Chiwetel Ejiofor and cast of Fox Searchlight's '12 Years a Slave.'

Steve McQueen’s upcoming historical drama 12 Years a Slave may be the first film to define the horrific story of slavery on the big screen while also making history itself during awards season.

Coming off screenings at film festivals in Telluride and Toronto, some of Hollywood’s most reputable reviewers are deeming it the Oscar frontrunner for best picture, comparing it to Schindler’s List and suggesting McQueen might also receive honors for best director.

If such prophecies were fulfilled, McQueen would top a remarkable year for black cinema by becoming the first black filmmaker to receive the award.

He would do so for a subject matter typically untouched by the movie business.

12 Years a Slave bears the hallmark of being the defining film of an atrocity almost too huge to appropriately define in cinema,” Joe Neumaier, Film Editor and movie critic for the New York Daily News tells theGrio. “Other attempts have focused on elements of it, like Amistad and Glory notably…or they’ve fictionalized it like in Beloved.”

In McQueen’s version however, the eyes and ears of oppression become the narrative’s harrowing voice, a true recitation based on the autobiography of former slave Solomon Northup written in 1853.

“Our eyes into the horrors of slavery go with the character,” Neumaier explains. “Our discovery of the day to day nightmares of slavery are also his, so we really have an affinity and connection. Those earlier films don’t necessarily grab us and bring us along with it.”

The first film to unearth the ‘horror’ of an era

Though McQueen’s highly-anticipated new feature doesn’t hit theaters until October, the reaction from those who’ve seen it has been unanimously positive.

Overwhelming, impressive, devastating, dynamic, extraordinary; these are but a few words critics are offering to describe what now seems like a surefire Academy Award contender.

The movie follows Northup, a free black man who is kidnapped in 1841 and sold into slavery, as he spirals into the depths of violence, evil and bondage.

Of only a handful of films that have even addressed slavery, it will arguably be the most uncompromising.

“One reason it caused such a profound emotional reaction is because it gets under your skin, and personalizes the horror of this era,” observes Anthony Breznican, Senior Writer and Chief Oscar Correspondent for Entertainment Weekly. “Black, white, whatever your gender or ethnicity, it’s easy to identity with Solomon Northup. He’s a free man. He wasn’t born into slavery. We experience the confusion he experiences, the shock and the horror. He considers himself different than the slaves, and now we are all in his shoes and that is an important and rare thing for a film.”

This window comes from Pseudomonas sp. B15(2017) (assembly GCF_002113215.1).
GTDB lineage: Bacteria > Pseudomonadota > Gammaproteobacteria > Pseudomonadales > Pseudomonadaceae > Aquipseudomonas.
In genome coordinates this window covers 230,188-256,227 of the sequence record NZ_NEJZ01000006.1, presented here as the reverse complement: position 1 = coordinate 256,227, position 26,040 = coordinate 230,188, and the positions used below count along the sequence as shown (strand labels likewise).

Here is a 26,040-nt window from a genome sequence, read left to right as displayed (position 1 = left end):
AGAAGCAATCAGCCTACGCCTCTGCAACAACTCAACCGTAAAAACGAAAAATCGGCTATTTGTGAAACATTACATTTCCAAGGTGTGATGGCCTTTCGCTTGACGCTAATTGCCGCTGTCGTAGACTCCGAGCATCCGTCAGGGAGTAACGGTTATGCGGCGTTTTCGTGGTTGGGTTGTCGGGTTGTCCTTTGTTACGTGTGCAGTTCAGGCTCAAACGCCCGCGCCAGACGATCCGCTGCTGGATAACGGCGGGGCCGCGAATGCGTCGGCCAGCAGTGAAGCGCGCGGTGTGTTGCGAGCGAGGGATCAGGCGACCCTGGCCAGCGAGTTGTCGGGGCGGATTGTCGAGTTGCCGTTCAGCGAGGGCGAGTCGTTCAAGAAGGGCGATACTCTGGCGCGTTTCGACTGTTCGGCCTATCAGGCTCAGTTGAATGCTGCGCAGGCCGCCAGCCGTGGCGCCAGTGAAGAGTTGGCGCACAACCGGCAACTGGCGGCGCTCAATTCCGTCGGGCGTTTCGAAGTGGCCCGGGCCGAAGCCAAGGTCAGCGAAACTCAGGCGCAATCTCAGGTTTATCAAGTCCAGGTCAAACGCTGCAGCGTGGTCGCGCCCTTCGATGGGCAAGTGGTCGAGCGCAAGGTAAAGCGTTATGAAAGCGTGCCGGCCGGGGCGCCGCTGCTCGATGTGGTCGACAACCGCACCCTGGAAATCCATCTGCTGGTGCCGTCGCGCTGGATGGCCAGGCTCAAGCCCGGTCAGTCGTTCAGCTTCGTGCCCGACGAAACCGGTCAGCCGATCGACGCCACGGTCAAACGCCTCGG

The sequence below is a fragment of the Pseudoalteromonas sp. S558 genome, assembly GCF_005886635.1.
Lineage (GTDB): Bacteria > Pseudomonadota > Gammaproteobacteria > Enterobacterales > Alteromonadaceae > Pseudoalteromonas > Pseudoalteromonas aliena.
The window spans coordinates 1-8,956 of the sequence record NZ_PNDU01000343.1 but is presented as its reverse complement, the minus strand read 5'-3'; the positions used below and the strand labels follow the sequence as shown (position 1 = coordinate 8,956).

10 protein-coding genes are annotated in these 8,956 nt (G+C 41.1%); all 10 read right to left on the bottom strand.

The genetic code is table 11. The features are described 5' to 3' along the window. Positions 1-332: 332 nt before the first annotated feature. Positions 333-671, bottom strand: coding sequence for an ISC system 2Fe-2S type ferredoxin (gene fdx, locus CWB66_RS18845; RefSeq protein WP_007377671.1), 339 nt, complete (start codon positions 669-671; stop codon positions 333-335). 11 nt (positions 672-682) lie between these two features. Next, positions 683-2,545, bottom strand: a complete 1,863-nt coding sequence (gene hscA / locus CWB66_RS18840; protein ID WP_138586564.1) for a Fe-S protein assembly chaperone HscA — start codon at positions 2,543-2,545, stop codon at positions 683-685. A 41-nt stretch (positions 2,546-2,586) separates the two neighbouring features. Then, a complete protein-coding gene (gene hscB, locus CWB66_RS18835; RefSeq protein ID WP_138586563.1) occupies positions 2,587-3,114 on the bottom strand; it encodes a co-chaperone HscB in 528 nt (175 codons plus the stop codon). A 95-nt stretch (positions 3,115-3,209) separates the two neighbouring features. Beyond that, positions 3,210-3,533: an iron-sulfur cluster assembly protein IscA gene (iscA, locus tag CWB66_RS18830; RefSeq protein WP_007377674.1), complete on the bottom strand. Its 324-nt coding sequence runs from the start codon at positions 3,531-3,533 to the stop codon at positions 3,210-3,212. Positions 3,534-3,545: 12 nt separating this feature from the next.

At Toronto International Film Festival, Breznican remembers the audience as “speechless” with their “circuits blown” following a screening of the movie.

Theatergoers left not knowing how to react, yet paradoxically with a profound understanding of what was achieved.

From Breznican’s perspective, the lack of films dealing with this topic relates to its volatility, as well as a scarcity of personalized material.

The structure and process of enslavement may be aptly documented, but too many human faces left the Earth with no formal record of their journey.

What remain have become imagined scenarios on screen, some, Django Unchained for instance, more farfetched than others.

Django actually pales in comparison to 12 Years a Slave,” Breznican feels. “It would be like if we didn’t have so many wonderful films about World War II and only had Inglourious Basterds.”

Inglourious Basterds is fine because we’ve had serious looks at World War II and the Holocaust,” he continues. “It’s okay, as time goes on, to have a little fun in the context of some unspeakable human tragedy because we have taken it seriously at other times. In this case, we had Django, but we haven’t had a serious picture about slavery in a really long time.”